Yes I Canada was Katarzyna‘s first time at adapting a stage piece onto film and it was an excellent effort at that. The film was also nominated for Best Comedy and Best Actor at the 300 Seconds Film Festival. We wish Katarzyna all the best in her future short and feature length film work!  To learn more about Katarzyna Kochany, check out her website at:


Stand Your Ground, Look Them In The Eye And Say ‘Cheese’ (2014)

From time to time, we’re called on by our friends to help them out in some way. When we’re confident in our ability to help, we don’t give it a second thought. But, what happens if we’re asked to help with something where we don’t have much experience with or knowledge in?  What if our lack of experience and knowledge is made worse by a challenging adversary? What do we do?

If you’re anything like Jaime in the 5-minute short Cheese, you give it your best shot and “fake it until you make it”. Cheese was written and directed by Hannah Cheesman with Mackenzie Donaldson producing. Natalie Lisinska plays the role of Jaime with Tony Nappo as Cosmo, the cheese expert. Jaime has the daunting task of buying a variety of cheeses for her friend’s party. As Jaime enters the store, she is overwhelmed with all of the different cheeses available and is unsure of what to buy. Cosmo picks up on Jaime’s lack of confidence and tries to take advantage of the situation.

Through a somewhat intimidating manner, Cosmo offers up a couple of cheese suggestions which Jaime accepts. Picking up on his power trip, Jaime begins to boost her confidence level by demanding more random selections to be wrapped up for purchase. She wins the ongoing struggle by asking for a pound of Himalayan cheese. Stumped by Jaime’s tenacity, Cosmo walks away from the tug-of-war match beaten at his game. Watch the entire film here:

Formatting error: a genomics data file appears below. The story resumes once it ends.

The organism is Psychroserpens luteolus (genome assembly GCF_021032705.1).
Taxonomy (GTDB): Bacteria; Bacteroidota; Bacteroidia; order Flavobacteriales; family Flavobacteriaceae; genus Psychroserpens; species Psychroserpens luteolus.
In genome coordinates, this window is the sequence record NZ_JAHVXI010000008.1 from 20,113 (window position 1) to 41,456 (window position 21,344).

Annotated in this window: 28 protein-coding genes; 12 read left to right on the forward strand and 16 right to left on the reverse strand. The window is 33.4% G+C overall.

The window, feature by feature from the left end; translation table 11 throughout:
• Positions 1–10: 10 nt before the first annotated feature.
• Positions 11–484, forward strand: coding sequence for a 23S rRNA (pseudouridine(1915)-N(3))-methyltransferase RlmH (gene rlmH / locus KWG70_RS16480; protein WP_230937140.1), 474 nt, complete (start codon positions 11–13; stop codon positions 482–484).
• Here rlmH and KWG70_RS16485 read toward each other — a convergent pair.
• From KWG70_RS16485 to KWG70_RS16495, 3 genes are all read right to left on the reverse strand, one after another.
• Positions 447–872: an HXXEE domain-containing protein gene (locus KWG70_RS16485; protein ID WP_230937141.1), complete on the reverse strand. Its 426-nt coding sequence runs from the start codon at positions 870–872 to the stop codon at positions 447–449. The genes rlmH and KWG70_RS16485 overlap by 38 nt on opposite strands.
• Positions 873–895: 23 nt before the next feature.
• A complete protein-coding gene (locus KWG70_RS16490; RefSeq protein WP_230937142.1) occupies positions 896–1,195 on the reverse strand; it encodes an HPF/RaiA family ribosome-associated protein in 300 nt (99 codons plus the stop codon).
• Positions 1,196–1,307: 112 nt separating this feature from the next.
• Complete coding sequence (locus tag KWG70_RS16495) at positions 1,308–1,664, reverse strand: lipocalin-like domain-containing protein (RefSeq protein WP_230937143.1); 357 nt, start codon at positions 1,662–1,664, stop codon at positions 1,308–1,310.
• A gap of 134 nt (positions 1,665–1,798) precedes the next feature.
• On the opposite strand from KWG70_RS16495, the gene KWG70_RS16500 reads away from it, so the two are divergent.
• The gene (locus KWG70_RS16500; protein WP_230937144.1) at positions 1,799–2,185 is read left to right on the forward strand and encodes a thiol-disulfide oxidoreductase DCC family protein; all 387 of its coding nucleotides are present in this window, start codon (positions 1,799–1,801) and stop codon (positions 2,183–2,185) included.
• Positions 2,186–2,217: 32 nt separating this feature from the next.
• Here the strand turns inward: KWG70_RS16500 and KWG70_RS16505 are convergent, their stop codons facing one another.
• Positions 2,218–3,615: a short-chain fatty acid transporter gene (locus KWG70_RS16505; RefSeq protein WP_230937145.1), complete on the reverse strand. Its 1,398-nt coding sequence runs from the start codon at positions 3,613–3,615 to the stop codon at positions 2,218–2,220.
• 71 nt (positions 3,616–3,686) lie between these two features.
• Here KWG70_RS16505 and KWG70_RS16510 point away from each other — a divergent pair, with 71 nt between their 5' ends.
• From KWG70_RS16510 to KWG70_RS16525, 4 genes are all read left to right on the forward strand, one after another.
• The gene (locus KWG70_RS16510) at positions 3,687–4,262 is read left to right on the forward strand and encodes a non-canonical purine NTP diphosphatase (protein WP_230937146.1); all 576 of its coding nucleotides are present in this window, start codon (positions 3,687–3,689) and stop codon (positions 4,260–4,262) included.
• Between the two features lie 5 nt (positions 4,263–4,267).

Cheese is a fun and relatable story. Everyone has been in a situation where real or feigned confidence helped to fend off a potential shark. The film shows us that it’s important to stand one’s ground and not cave in to your disadvantages. Showing tenacity and composure is sometimes respected by sharks. It was funny to watch this war of wits and it was rewarding to see Jaime walk away intact as the winner.

For more information about the film, go to


Don’t Let A Broken Romance Leave You Feeling ‘Bagged’ (2010)

Valentine’s Day is coming. It’s that special day when you show your significant other how much they mean to you. But what about those people who don’t have anyone? Or, what about those who were in a relationship, but now find themselves all of a sudden single and lost? For those people, shopping therapy is what they feel they need in order to fill the void.

In the 9-minute short ‘Bagged’ by director Lisa Baylin, we are introduced to Emma, played by Kristin Booth. Emma is an attractive woman who has recently broken her relationship with her boyfriend and immediately found solace in purchasing a nice-looking handbag. As time progresses, she slowly becomes attracted to the handbag and develops an unhealthy ‘relationship’ with it. The handbag has temporarily become the new ‘boyfriend’ in a ‘rebound relationship’.

Of course, the film was hilarious throughout. Here is a poor, lonely young woman slowly getting into a handbag. The handbag’s sort-of human face added to the humour in the film, and also added to Emma’s attraction. I liked how there was no spoken word throughout the film; each scene had enough in it that no dialogue was needed.

‘Bagged’ does a great job at looking at the issue of materialism and how quick we are to handling stressful and unhappy moments by filling our lives with things. While it can act as a pleasant release at first, how many people go into serious financial debt as a result of multiple impulsive purchases? The film did an excellent job at waking Emma up to her shopping compulsion using a humorous ‘falling in love’ scene.

‘Bagged’ is a must-see Canadian short film for couples and singles of all ages. Enjoy it and have a Happy Valentine’s Day!

(Source: Wikimedia Commons)
(Source: Wikimedia Commons)